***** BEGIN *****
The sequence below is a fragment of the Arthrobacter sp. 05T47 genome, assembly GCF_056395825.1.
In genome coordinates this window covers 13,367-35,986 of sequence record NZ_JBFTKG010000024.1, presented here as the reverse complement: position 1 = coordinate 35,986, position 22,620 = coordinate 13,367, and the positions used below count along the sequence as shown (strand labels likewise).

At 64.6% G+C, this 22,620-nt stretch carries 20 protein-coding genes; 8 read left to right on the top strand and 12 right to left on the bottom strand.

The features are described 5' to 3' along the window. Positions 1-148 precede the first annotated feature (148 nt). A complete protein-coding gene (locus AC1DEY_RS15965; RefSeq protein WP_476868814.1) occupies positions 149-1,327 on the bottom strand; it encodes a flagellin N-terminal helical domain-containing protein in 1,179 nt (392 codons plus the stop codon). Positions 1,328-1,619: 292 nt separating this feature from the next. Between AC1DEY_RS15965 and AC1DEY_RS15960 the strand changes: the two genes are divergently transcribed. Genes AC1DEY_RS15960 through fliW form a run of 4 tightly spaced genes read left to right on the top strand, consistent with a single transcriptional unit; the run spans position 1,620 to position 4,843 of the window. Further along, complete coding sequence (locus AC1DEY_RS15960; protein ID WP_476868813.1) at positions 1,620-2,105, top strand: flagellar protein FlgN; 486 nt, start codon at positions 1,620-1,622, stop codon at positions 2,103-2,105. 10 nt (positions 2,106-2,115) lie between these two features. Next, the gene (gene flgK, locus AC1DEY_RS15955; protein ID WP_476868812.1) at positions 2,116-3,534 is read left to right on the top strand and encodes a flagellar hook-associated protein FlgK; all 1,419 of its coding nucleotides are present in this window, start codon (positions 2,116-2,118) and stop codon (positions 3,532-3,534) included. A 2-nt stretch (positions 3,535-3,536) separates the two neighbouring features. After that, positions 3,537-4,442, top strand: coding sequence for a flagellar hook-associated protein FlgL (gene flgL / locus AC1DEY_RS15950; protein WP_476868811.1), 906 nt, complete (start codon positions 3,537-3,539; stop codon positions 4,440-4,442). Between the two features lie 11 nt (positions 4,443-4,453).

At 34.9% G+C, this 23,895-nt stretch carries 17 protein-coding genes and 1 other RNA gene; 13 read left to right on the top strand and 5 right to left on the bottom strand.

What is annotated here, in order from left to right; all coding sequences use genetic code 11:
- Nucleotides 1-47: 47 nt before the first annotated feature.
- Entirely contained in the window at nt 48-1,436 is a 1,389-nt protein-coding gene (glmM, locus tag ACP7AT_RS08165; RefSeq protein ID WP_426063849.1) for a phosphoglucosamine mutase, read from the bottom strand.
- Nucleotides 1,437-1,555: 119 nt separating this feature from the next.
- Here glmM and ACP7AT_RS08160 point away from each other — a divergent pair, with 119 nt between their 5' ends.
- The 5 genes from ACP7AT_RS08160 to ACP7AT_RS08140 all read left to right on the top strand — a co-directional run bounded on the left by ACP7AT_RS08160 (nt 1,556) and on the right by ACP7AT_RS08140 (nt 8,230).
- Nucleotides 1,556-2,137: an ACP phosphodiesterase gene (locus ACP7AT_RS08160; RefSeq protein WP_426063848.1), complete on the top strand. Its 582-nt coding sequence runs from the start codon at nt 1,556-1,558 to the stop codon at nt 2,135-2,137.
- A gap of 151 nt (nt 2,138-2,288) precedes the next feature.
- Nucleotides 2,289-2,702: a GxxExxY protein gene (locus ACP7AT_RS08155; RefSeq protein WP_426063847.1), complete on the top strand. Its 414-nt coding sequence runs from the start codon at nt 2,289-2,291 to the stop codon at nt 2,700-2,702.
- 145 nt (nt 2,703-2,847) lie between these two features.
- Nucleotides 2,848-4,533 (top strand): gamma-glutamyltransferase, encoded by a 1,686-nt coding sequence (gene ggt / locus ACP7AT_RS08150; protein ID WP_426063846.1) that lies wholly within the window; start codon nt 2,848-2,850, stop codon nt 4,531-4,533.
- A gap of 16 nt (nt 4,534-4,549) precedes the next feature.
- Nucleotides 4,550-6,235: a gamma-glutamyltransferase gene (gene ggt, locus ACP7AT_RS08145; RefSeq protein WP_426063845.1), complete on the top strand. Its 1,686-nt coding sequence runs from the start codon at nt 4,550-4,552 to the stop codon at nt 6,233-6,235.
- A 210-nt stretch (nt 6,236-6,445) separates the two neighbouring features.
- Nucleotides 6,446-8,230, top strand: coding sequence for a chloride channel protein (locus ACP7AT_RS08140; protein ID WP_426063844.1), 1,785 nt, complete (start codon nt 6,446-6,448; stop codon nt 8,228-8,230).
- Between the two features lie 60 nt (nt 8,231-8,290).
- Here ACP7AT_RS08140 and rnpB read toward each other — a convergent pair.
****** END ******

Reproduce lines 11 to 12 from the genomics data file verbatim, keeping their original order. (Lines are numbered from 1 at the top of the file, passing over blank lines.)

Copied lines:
- The 5 genes from ACP7AT_RS08160 to ACP7AT_RS08140 all read left to right on the top strand — a co-directional run bounded on the left by ACP7AT_RS08160 (nt 1,556) and on the right by ACP7AT_RS08140 (nt 8,230).
- Nucleotides 1,556-2,137: an ACP phosphodiesterase gene (locus ACP7AT_RS08160; RefSeq protein WP_426063848.1), complete on the top strand. Its 582-nt coding sequence runs from the start codon at nt 1,556-1,558 to the stop codon at nt 2,135-2,137.